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The Body and the Book: Ecologies of Inscription in the Early English Archive

  • Weber, Breanne
Publication Date
Jan 01, 2023
eScholarship - University of California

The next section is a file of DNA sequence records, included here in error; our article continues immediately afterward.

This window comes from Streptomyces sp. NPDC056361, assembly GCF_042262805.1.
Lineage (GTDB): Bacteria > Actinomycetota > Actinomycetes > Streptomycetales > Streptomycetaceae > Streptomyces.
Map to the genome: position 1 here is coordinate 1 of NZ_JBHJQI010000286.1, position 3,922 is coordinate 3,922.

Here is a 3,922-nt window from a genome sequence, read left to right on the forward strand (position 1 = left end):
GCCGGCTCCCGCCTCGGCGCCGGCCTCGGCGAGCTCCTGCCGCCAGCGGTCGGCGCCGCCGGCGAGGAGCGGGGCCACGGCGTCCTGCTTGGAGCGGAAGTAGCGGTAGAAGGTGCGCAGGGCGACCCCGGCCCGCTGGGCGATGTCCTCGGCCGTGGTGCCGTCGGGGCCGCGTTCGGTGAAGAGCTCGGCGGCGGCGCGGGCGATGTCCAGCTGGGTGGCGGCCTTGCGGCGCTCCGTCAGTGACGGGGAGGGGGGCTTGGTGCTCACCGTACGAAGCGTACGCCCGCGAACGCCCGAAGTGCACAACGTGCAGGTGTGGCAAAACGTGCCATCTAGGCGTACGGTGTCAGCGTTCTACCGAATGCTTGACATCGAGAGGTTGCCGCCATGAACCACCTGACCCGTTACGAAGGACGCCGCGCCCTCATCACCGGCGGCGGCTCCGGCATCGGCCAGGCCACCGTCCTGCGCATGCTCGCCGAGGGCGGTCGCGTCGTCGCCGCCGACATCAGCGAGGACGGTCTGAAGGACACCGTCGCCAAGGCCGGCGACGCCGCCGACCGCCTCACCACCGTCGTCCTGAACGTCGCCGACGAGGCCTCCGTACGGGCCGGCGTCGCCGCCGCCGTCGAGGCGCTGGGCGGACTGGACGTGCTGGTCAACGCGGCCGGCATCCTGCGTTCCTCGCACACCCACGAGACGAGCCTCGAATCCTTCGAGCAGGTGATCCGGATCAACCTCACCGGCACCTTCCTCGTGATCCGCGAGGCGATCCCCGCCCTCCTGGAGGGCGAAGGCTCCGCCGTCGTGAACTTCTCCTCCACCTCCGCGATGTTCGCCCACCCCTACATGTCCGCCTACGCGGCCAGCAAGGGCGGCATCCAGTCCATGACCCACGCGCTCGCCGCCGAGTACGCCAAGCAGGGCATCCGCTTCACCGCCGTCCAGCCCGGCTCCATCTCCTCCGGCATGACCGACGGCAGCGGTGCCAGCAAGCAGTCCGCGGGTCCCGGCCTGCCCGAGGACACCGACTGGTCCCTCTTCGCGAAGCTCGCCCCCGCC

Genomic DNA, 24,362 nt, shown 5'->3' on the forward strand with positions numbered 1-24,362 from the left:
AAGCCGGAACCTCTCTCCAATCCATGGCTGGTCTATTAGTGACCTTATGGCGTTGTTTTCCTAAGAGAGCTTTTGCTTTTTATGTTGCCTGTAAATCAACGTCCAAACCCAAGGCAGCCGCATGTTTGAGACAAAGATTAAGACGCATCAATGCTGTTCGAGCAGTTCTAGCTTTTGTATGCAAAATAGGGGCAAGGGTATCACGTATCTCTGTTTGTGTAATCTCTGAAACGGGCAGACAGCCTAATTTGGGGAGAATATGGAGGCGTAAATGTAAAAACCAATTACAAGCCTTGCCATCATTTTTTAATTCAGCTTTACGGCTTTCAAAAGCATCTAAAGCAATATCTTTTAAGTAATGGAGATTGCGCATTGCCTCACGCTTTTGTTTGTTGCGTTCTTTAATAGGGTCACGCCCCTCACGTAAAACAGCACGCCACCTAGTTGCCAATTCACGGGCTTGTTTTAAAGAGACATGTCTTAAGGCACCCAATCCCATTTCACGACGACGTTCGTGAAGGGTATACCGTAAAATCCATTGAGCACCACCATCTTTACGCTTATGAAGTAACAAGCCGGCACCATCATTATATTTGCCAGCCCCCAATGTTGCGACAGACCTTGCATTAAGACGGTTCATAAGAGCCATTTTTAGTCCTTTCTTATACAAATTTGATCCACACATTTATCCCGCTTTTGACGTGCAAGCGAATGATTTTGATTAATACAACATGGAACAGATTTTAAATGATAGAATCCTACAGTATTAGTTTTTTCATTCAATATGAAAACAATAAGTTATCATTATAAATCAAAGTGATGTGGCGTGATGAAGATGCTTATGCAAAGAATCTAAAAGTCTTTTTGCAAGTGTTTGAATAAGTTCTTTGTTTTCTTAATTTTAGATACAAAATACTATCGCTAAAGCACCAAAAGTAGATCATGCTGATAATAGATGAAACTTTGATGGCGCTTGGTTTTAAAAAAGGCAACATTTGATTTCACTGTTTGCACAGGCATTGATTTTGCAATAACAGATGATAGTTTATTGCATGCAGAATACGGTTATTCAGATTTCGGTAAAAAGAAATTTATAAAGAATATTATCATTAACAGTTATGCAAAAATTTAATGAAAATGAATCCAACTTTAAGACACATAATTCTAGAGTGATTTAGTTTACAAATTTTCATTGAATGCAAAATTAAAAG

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“The Body and the Book: Ecologies of Inscription in the Early English Archive” investigates the ecological entanglements of books, bodies, and their environments via representations of bookmaking in 16th- and 17th-century British literature. I argue that acts of inscription, especially those undertaken upon environmental or bodily surfaces, situate the material book as particularly crucial to the formation of the creator’s identity and subjectivity, facilitating intimate and at times violent connection between self and other. I materialize these inscriptive moments in the works of Mary Wroth, Christopher Marlowe, and William Shakespeare by examining the tools, processes, environments, and bodies—human or otherwise—enabling textual creation. I extend these conversations to also consider wider cultural discourses of inscription in the period: those occurring in natural-philosophical works, instructional manuals, anatomical treatises, manuscript recipe books, and through printing and publication practices. I examine all of these objects and processes side-by-side in order to foreground the ways they influenced literary approaches to the concept of the material book.Each chapter of this project is organized around a particular site of inscriptive entanglement in order to demonstrate the myriad ways that early modern people saw themselves, their bodies, and their environments (and by extension, their books) as both intertwined and highly porous. I begin in a country house garden, with the ash trees upon which Pamphilia inscribes her sonnets in the Lady Mary Wroth’s Urania, before moving to both backwards in chronology and inwards to the city of London where Thomas Bushell worked with printer Valentine Simmes to produce the dangerous books that Christopher Marlowe’s Doctor Faustus warns Bushell’s readers against. I then proceed to the early modern kitchen, where women’s domestic interactions with the environment via the cooking and recipe recording processes reflect these broader preoccupations with the assemblages of humans and nonhuman others that inflected their understanding of the body. Finally, I return to the trees, this time via the forest of Arden in Shakespeare’s As You Like It, as a final case study that draws together some of the many valences of inscription that this dissertation interrogates through the play’s investment in logophagy and textual ingestion. This nonlinear narrative demonstrates, through its own varied and entangled assemblages, how early modern people understood the porosity of their bodies and environments through the act of inscription and engaged the book culture that arose from these entanglements.A short coda applies this posthumanist and feminist-bibliographical approach to inscription and embodied bookmaking experiences to interrogate the processes of rendering early modern texts accessible in new material forms online. I outline how the Early Modern Recipes Online Collective (EMROC) recipe digitization project leverages transcription as a form of inscription—relocating knowledge production in embodied experience and community—that is exemplary of how we might approach digital humanities projects in an increasingly digitization-dependent field.

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